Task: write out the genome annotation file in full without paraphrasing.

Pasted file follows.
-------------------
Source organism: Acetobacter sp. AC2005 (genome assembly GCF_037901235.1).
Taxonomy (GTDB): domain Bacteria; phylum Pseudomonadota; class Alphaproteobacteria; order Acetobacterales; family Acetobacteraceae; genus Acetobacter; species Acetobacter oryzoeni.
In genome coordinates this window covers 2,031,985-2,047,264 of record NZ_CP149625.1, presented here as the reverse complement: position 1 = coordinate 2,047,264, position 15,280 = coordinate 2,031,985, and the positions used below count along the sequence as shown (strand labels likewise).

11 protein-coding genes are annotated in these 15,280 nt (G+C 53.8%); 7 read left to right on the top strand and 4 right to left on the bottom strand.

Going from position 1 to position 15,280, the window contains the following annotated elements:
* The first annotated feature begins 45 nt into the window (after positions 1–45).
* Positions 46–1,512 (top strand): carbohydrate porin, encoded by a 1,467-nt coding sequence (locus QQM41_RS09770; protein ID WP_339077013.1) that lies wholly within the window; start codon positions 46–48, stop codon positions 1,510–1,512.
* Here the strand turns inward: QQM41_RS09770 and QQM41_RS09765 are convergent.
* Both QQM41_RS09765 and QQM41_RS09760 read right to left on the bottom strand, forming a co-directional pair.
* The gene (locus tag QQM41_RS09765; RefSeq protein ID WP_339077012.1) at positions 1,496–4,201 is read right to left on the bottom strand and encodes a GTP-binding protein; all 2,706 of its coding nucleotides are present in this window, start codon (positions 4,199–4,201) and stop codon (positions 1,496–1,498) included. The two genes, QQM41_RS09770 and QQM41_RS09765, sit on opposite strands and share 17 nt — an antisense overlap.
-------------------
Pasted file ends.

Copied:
Source organism: Acetobacter sp. AC2005 (genome assembly GCF_037901235.1).
Taxonomy (GTDB): domain Bacteria; phylum Pseudomonadota; class Alphaproteobacteria; order Acetobacterales; family Acetobacteraceae; genus Acetobacter; species Acetobacter oryzoeni.
In genome coordinates this window covers 2,031,985-2,047,264 of record NZ_CP149625.1, presented here as the reverse complement: position 1 = coordinate 2,047,264, position 15,280 = coordinate 2,031,985, and the positions used below count along the sequence as shown (strand labels likewise).

11 protein-coding genes are annotated in these 15,280 nt (G+C 53.8%); 7 read left to right on the top strand and 4 right to left on the bottom strand.

Going from position 1 to position 15,280, the window contains the following annotated elements:
* The first annotated feature begins 45 nt into the window (after positions 1–45).
* Positions 46–1,512 (top strand): carbohydrate porin, encoded by a 1,467-nt coding sequence (locus QQM41_RS09770; protein ID WP_339077013.1) that lies wholly within the window; start codon positions 46–48, stop codon positions 1,510–1,512.
* Here the strand turns inward: QQM41_RS09770 and QQM41_RS09765 are convergent.
* Both QQM41_RS09765 and QQM41_RS09760 read right to left on the bottom strand, forming a co-directional pair.
* The gene (locus tag QQM41_RS09765; RefSeq protein ID WP_339077012.1) at positions 1,496–4,201 is read right to left on the bottom strand and encodes a GTP-binding protein; all 2,706 of its coding nucleotides are present in this window, start codon (positions 4,199–4,201) and stop codon (positions 1,496–1,498) included. The two genes, QQM41_RS09770 and QQM41_RS09765, sit on opposite strands and share 17 nt — an antisense overlap.